According to TurboTax, American taxpayers claim $1.2 trillion in tax deductions every year. I’d sure want to get my fair share of that. And while a lot has changed with the passage of the Tax Cuts and Jobs Act, most Americans didn’t really feel the difference until the 2019 tax season opened. When taxpayers pulled out their paperwork and began filing their 2018 taxes, a host of dramatic changes to tax deductions – mainly the stuff of political rhetoric until then – became real.  Overall, the new tax law eliminated or reduced many traditionally popular tax exemptions.

The Upside

The tax law increased the standard deduction taken by those don’t itemize their taxes. For some taxpayers, this change makes tax season simpler: they’ll keep more of their money by filling out the simpler form and skipping the deductions hunt.

The Downside

“I’m finding that it’s catching lots of people by surprise when they learn about the changes and even, the elimination of certain tax deductions,” says Desmond Henry, a Kansas-based financial adviser.

Couple in Financial Distress

Despite all these changes, there are still plenty of deductions remaining that can drastically reduce your tax liability, so it’s important to know what’s changed and what tax breaks you might overlook. For starters, it might very well still be best for you to itemize.

New for the 2018 Tax Year

First off, here’s what’s new about deductions for the 2018 tax year – the good news is that there are a few new and improved deductions. The dependent tax credit has been expanded beyond covering young children: if you take care of an adult-aged child – or if you are caring for an elderly family member – you can now take a $500 tax credit. In addition, the credit for young children (those under 17 at the end of the year) has been increased from $1,000 to $2,000.

On the other hand, a series of small and large deductions have been reduced or eliminated. As Mr. Henry notes, “I think one of the biggest surprises to taxpayers this year will be the cap on the dollar amount you can deduct for state and local taxes.” This is the big one: the deduction for state and local taxes is now capped at $10,000. It hits homeowners in property-tax-heavy places like New Jersey or California the hardest.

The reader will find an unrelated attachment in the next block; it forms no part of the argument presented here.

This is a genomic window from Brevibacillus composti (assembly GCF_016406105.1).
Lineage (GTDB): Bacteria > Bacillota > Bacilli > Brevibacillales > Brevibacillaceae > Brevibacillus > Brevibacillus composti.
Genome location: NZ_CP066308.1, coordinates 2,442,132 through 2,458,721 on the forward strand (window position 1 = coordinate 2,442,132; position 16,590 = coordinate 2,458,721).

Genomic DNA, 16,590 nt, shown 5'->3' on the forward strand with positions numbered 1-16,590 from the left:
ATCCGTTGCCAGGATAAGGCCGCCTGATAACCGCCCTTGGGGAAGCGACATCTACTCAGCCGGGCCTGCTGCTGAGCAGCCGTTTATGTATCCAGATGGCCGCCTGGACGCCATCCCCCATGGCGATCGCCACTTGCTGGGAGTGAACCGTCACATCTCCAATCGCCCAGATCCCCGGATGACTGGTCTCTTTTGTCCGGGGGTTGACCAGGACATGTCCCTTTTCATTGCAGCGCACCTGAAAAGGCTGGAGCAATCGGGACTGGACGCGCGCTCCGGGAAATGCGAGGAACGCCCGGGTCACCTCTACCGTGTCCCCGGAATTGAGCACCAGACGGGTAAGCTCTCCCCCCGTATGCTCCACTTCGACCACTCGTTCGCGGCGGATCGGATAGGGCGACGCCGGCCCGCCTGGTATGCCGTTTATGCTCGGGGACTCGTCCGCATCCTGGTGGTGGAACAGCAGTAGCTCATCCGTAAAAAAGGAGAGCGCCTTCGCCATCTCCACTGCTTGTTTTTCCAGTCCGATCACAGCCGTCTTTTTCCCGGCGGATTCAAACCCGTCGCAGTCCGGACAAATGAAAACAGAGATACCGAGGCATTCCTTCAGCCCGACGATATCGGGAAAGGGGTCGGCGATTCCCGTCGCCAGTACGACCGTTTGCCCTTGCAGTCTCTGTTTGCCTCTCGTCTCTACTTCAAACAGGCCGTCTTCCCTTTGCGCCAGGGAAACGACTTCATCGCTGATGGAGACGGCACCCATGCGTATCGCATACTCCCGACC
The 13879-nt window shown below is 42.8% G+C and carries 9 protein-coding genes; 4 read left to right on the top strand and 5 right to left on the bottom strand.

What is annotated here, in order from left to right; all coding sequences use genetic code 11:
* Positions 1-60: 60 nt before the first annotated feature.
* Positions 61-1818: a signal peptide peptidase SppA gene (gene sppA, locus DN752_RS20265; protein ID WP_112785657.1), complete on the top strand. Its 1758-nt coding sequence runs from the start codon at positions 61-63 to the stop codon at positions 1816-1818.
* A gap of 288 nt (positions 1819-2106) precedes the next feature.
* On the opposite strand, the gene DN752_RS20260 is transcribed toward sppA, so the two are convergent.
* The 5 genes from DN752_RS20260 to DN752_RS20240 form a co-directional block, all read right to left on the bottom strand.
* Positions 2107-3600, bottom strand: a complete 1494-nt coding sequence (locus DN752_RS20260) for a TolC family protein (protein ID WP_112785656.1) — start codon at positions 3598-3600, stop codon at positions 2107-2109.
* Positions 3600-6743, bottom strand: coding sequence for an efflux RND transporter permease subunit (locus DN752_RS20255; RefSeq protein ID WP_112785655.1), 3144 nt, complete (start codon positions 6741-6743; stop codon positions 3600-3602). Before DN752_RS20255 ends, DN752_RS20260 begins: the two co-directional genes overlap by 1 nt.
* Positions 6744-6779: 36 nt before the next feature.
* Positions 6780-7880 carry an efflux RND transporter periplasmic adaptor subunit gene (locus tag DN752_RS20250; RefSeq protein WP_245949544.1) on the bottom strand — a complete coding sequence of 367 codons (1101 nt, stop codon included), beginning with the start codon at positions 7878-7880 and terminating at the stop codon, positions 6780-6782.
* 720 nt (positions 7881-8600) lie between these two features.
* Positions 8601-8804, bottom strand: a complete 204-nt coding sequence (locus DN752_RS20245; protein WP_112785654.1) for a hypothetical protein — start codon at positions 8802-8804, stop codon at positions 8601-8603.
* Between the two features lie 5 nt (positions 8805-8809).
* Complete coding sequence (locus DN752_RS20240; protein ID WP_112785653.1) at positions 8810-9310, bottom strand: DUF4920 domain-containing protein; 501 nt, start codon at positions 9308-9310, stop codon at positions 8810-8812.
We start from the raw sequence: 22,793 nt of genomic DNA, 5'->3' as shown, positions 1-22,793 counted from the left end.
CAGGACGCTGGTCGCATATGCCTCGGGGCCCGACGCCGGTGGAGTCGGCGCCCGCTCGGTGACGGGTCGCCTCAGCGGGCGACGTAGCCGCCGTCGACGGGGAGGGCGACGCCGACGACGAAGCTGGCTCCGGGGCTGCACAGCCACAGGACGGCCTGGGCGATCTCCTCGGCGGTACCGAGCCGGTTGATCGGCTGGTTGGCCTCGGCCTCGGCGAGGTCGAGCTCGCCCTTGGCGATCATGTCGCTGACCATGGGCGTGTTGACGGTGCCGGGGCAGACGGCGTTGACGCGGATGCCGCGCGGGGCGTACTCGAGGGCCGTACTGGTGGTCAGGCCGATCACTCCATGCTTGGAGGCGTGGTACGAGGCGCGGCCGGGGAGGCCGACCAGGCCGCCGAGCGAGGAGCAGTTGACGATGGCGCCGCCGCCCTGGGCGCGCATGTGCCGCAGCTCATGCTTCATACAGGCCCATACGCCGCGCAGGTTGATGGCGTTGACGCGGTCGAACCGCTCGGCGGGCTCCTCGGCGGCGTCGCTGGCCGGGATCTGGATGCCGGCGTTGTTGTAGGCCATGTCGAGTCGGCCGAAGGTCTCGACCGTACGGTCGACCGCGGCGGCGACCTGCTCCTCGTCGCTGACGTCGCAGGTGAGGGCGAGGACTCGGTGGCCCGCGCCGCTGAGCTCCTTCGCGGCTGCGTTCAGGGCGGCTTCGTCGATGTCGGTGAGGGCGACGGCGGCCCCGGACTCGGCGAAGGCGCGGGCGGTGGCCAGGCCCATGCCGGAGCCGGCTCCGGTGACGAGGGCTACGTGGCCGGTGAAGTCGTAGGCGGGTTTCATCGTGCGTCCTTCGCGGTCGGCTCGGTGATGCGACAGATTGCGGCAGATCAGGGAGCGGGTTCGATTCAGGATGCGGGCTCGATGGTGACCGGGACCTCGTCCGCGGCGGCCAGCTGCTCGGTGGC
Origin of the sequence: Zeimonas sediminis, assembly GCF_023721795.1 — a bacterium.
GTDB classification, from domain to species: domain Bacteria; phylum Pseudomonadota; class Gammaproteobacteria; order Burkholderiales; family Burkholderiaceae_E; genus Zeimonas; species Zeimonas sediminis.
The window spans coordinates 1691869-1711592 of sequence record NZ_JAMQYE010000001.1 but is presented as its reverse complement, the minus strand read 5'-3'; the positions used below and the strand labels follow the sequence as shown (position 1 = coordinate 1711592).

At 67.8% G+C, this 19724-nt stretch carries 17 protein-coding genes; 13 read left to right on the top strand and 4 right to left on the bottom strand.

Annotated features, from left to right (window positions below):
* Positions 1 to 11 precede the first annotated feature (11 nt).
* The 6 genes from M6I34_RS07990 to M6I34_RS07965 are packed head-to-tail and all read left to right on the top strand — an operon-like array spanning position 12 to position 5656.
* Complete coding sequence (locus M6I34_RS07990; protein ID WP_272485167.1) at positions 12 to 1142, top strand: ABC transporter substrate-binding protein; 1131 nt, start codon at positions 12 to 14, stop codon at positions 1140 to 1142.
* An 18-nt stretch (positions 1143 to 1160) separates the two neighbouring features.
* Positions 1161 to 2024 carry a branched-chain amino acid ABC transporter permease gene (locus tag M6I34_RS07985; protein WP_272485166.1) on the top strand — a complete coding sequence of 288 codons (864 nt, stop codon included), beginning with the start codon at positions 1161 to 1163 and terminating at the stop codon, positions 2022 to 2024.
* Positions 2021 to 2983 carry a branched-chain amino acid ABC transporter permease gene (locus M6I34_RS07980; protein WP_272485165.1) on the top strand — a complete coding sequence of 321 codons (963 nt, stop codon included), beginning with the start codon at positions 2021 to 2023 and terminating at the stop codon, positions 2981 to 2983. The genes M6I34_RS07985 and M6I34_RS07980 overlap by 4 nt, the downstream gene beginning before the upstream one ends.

Another really important change involves deductions for home equity loans. Homeowners who take out such loans to make home improvements can still deduct the interest they paid.  But those who use the money for other purposes will likely be disappointed.

Home Equity Loans

“The No.1 reason homeowners take out a home equity loan is for debt consolidation,” Henry says. “After the passing of the new tax reform bill, the government really discouraged this because the new tax law disallows deducting the interest on home equity loans if you use them for anything else besides ‘buy[ing], build[ing], or substantially improv[ing] the home that secures the loan.’ So in other words, if you take out the loan to pay for things like a bathroom renovation or new roof, it’s still deductible. But if you use the money to pay off high-interest credit card debt, student loans, or take a family vacation to Disney World – the interest is no longer deductible.”